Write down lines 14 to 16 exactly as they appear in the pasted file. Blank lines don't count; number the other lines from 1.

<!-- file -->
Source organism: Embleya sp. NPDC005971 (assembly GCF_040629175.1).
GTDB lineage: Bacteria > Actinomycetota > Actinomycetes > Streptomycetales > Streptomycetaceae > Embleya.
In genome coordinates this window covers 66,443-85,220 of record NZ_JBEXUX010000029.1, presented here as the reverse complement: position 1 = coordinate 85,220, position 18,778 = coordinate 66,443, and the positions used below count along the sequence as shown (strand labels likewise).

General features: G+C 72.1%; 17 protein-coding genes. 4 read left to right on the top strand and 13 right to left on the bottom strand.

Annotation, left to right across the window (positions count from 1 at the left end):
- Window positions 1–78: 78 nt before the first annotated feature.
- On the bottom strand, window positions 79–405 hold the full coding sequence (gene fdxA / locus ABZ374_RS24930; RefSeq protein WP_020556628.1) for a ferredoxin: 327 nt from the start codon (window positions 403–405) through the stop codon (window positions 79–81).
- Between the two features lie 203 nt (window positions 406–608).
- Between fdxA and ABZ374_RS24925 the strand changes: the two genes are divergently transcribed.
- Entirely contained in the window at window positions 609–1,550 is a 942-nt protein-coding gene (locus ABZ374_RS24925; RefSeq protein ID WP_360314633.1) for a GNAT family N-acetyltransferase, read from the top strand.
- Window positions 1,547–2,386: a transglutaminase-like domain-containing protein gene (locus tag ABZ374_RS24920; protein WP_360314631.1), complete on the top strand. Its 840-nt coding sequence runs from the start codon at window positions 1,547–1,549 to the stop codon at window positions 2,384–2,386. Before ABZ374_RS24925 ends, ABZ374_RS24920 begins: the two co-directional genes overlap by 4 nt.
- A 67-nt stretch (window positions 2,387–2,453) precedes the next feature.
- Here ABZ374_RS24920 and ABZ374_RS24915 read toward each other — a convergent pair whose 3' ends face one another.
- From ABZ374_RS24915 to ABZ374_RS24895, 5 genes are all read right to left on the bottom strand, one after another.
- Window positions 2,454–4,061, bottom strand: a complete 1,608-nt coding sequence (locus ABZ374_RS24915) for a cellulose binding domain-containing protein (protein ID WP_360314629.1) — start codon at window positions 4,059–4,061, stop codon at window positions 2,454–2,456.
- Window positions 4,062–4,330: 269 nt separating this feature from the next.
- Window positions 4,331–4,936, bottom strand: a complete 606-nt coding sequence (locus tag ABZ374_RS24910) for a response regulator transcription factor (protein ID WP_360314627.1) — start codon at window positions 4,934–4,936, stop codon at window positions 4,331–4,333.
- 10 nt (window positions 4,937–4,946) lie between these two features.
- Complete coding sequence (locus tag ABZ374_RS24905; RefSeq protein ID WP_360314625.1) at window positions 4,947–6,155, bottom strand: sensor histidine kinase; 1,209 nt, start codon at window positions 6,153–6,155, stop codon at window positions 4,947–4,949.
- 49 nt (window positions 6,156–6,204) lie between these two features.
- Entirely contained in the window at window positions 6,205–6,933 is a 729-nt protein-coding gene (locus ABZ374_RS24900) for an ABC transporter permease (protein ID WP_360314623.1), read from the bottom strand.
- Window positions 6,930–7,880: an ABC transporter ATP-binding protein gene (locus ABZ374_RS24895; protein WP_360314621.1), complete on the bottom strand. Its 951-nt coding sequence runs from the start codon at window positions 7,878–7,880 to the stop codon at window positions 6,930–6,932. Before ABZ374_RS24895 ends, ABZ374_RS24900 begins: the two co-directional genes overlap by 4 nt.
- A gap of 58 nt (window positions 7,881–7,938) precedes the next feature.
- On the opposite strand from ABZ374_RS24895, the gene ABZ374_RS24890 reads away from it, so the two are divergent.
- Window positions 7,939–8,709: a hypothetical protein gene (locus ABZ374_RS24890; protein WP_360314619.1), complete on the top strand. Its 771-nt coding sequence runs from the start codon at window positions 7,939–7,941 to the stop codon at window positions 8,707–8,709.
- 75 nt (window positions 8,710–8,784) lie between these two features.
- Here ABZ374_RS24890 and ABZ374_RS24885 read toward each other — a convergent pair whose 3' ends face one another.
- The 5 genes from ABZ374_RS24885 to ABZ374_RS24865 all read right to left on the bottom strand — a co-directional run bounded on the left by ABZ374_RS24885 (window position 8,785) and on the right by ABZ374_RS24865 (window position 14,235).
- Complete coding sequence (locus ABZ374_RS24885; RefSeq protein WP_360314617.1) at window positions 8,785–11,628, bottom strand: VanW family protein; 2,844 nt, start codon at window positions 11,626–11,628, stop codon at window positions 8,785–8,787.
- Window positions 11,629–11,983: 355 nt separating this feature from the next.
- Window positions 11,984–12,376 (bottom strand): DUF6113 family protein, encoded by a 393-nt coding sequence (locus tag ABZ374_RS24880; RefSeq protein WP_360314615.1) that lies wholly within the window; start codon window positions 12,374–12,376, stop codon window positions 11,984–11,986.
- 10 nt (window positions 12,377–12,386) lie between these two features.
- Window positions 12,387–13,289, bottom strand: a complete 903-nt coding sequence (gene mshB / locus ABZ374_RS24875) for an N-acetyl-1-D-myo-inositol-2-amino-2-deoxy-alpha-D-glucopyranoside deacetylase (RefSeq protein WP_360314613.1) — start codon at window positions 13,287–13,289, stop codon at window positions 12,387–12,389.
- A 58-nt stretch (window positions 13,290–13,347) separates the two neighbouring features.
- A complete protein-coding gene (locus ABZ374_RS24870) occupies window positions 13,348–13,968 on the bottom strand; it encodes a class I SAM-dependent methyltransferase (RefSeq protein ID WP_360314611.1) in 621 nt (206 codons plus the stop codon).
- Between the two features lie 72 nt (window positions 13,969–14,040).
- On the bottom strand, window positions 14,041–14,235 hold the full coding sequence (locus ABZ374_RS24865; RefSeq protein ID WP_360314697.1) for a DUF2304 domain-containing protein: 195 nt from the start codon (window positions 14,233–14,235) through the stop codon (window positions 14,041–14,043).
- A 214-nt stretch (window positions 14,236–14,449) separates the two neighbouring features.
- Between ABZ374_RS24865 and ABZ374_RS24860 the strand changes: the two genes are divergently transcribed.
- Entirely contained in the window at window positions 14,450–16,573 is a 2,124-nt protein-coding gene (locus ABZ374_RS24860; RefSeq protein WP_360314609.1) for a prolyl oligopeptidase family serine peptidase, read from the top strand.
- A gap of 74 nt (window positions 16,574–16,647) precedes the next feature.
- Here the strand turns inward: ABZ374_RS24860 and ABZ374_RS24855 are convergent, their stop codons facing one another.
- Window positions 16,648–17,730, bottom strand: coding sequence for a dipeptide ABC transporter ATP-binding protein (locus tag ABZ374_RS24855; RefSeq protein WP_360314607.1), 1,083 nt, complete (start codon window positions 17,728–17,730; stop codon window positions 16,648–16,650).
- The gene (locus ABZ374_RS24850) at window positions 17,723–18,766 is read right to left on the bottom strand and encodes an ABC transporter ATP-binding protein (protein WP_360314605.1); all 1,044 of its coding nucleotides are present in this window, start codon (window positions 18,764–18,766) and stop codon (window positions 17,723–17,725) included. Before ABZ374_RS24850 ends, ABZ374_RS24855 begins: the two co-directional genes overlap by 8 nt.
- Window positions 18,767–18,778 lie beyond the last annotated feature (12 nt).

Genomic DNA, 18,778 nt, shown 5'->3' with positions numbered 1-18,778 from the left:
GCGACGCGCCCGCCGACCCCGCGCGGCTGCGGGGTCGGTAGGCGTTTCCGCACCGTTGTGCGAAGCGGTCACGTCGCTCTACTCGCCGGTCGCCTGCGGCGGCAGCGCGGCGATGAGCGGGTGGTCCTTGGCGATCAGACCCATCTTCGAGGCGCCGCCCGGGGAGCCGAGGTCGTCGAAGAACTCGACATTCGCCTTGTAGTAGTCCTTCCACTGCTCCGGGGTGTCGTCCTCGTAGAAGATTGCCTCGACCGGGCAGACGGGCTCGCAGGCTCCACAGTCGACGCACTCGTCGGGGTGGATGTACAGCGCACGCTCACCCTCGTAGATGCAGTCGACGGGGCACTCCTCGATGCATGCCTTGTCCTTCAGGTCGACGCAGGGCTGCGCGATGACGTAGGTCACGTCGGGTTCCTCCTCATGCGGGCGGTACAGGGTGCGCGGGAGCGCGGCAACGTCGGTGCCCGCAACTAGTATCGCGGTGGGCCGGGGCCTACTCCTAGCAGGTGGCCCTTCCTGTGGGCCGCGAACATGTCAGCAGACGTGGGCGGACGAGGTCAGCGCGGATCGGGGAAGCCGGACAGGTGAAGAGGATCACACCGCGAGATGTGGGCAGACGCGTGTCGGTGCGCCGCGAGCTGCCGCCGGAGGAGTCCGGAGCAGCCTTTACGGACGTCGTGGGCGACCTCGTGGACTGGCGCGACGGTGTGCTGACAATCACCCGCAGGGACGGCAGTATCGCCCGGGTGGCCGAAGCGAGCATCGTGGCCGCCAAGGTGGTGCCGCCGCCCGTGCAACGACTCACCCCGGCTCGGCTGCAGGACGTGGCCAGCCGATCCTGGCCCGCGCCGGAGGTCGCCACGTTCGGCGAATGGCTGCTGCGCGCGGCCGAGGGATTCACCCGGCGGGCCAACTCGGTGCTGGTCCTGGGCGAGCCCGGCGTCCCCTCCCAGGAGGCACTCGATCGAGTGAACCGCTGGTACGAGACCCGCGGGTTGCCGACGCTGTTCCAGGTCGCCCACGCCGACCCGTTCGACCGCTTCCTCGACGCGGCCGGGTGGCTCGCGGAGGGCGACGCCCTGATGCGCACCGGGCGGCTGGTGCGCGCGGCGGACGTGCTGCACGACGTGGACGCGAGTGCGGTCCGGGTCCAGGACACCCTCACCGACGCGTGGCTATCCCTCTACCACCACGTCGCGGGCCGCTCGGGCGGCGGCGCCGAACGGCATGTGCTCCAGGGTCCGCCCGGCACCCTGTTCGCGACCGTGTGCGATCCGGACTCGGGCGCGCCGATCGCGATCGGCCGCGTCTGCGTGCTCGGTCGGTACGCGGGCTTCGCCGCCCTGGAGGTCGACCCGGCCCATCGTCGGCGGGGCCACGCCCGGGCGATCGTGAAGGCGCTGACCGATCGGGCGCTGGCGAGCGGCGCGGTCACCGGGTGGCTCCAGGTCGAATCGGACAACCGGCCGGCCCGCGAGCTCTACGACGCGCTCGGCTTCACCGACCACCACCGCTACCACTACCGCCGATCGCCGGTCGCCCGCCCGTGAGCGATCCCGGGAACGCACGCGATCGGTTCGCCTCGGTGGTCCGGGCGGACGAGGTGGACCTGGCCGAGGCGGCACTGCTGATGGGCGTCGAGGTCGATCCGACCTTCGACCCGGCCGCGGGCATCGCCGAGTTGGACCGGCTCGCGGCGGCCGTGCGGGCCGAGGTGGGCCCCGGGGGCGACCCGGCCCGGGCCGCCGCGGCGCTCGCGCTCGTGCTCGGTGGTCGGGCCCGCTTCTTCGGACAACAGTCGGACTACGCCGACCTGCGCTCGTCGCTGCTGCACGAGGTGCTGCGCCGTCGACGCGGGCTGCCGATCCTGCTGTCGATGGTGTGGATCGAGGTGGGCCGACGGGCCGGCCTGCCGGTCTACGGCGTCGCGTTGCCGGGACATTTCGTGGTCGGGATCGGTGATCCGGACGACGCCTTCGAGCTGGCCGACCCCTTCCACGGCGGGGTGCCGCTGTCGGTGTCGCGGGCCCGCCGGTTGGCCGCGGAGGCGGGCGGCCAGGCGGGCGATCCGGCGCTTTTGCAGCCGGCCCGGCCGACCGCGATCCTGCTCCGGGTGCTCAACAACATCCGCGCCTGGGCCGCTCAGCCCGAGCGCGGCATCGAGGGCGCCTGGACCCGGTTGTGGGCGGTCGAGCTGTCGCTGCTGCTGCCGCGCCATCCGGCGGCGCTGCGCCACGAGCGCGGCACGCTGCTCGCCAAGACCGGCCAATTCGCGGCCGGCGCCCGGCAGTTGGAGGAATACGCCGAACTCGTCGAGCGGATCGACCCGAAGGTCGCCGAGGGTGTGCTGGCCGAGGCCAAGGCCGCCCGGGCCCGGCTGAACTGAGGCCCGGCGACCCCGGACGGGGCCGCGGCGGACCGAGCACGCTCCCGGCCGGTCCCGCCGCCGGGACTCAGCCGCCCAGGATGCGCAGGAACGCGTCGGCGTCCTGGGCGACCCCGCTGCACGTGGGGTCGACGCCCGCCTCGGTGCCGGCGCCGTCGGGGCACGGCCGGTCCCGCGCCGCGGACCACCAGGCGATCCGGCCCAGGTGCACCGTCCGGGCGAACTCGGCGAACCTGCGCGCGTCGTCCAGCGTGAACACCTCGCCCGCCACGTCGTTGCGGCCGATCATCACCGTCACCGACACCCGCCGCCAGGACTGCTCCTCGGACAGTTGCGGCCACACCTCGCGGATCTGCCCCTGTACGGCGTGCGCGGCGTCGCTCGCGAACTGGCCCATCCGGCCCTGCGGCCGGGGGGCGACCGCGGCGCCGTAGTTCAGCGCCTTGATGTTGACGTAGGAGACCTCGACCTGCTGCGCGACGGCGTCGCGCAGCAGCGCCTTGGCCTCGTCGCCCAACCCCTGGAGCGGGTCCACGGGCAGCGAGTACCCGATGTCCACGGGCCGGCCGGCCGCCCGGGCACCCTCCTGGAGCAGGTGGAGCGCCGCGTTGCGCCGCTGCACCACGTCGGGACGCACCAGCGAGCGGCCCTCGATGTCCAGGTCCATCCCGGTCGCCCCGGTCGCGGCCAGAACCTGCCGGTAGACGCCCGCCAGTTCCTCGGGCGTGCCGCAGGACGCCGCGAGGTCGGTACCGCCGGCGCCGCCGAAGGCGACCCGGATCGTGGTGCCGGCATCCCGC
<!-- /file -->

- From ABZ374_RS24915 to ABZ374_RS24895, 5 genes are all read right to left on the bottom strand, one after another.
- Window positions 2,454–4,061, bottom strand: a complete 1,608-nt coding sequence (locus ABZ374_RS24915) for a cellulose binding domain-containing protein (protein ID WP_360314629.1) — start codon at window positions 4,059–4,061, stop codon at window positions 2,454–2,456.
- Window positions 4,062–4,330: 269 nt separating this feature from the next.